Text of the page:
An all-Asian affair in the most Australian of conditions. This is the beauty of the World Cup, isn’t it? Maybe this contest would have had much more relevance had rain not robbed Afghanistan of two games earlier. But as things stand, both teams have a loss against their name in their previous played clash.
For Afghanistan, they have not had the opportunity to test themselves out after the opening game loss against England. On the other hand, Sri Lanka have been handed severe T20 masterclass from Marcus Stoinis and Glenn Phillips. While they didn’t have a clue against Stoinis, they have only themselves to blame for the Phillips show.
But you get the point, these two sides are the most Asian of the teams that you can get. But Gabba has a different challenge, the fast-paced, bouncy track will prove to be a handful for the batters. It is really the question of whether these two batting units could stand up to the challenge?
Oh wait, there are chances of the match being troubled by rain, which really can get extremely frustrating. It almost feels like Afghanistan’s flight has a certain rain in its passenger seat, accompanying them.
Afghanistan have a point to prove
Well, it could be true to any side which hasn’t won a single game in this year’s tournament but it applies more to Afghanistan than anyone. Remember, they were one of the dark horses coming into the tournament. A poor show in the Asia Cup ensured that their journey was cut short then and there. So, coming into the World Cup, it was a matter of their big guns stepping up.
In their opener against England, it was an extremely disappointing batting display from the Asian side. If that wasn’t enough, their bowling and fielding was under-par. But despite that, they made a game out of nothing against a strong opposition like England. In the next two games, surely, they were eyeing at least one win.
Back-to-back rained off games has landed them here at Gabba. If the weather forecast is to be believed, it might be yet another extremely frustrating day. But Afghanistan really have a point to prove, starting from their top-order. Their frailties at the top of the order was in display against England.
After starting the year strong, Rahmanullah Gurbaz’s form has hit a rough patch, with 10, 0 and 17 since the Sri Lanka heroics. Interestingly, their opening pair have been suffering, with 11 and 0 in the last two clashes. So, in reality, they need their openers to step up, given that Afghanistan have won 6/8 games when they have put on a 50-run stand.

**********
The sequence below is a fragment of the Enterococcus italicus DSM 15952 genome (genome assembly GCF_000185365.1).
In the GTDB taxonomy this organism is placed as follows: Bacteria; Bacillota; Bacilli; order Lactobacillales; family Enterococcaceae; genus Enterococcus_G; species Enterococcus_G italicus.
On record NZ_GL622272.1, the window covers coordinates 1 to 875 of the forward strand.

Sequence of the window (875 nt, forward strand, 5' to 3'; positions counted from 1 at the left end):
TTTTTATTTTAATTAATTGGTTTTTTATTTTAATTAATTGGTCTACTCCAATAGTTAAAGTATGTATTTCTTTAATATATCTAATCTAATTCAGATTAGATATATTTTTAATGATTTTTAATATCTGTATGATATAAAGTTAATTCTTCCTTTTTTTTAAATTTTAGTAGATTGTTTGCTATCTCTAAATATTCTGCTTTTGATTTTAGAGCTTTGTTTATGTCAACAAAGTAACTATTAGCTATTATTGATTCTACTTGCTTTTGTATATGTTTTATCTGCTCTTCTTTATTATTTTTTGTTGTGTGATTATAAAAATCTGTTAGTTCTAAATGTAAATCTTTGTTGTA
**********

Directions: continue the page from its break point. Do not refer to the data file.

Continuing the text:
Asian champions but a massive struggle at world stage
If you could sum up Sri Lanka’s campaign in one sentence, it would be this, the Asian champions are massively struggling at the world stage. It is the familiar problems that are resurfacing, the batting isn’t clicking, there is some reliance on the spinners to pick up wickets and then the big one, injuries one after the other, ruining the show. Of course, there are plenty of intangibles attached to it but the bottom line is Sri Lanka need to find more match-winners.
In their last two fixtures, it could be said that they were nearly there. Against Australia, the Sri Lankan pacer Lahiru Kumara put on an absolute show. In the next clash, it was Kasun Rajitha. But the big worry would be the form of Wanindu Hasaranga going into this fixture.
Gabba isn’t the most spin-friendly conditions and the last time Hasaranga played at such a venue – Perth – he ended with figures of 0/53 after just three overs. So, yet again Sri Lanka will rely heavily on their pacers up front to do the damage.
In three out of their last five games, Pathum Nissanka and Kusal Mendis have an opening partnership of under 15 runs. In fact, Mendis has a very high dismissal rate in his first ten balls (45.8%). The right-hander has indeed struggled massively against pacers, averaging 19.6.
Bhanuka Rajapaksa’s impact in the middle-order will be extremely crucial. Whenever he has conjured up 30+ runs, Sri Lanka have been on the winning side in 66.7% of those games. It is pretty evident that his mixed bag thus far in the tournament has really put the Asian side in a coup.
Last but not the least, captain Dasun Shanaka has been a worry too. His struggle against leg-spinners has been well documented. He’s got out nine times against leggies, with an average of just 17, and a SR of 98. It could be well worth a try to keep him at the back end of the innings, promoting Hasaranga.
Weather and Team Combination
Brisbane’s weather could really be the Halloween for the two sides. Both Monday (October 31) and Tuesday (November 1) are expected to have showers. We might yet again see a delayed start, if that is the case. But Afghanistan, out of all teams, would really want the Rain god to be more considerate to them, having already played a huge role in their previous two fixtures.
With Fazalhaq Farooqi already in the XI, Afghanistan could look at replacing Fareed with Naveen. In the batting department, bringing in Darwish might be an option worth considering.
Afghanistan XI: Hazratullah Zazai, Rahmanullah Gurbaz (wk), Ibrahim Zadran, Usman Ghani/Darwish Rasooli, Najibullah Zadran, Mohammad Nabi (c), Azmatullah Omarzai, Rashid Khan, Mujeeb Ur Rahman, Fareed Ahmad Malik/Naveen-ul-Haq, Fazalhaq Farooqi
To be honest, Sri Lanka at this point have a painful story to narrate, given the number of injuries in the camp. But expect the same side that played against New Zealand, with all of them fit for this encounter.
Sri Lanka XI: Pathum Nissanka, Kusal Mendis (wk), Dhananjaya de Silva, Charith Asalanka, Bhanuka Rajapaksa, Dasun Shanaka (c), Wanindu Hasaranga, Chamika Karunaratne, Maheesh Theekshana, Lahiru Kumara, Kasun Rajitha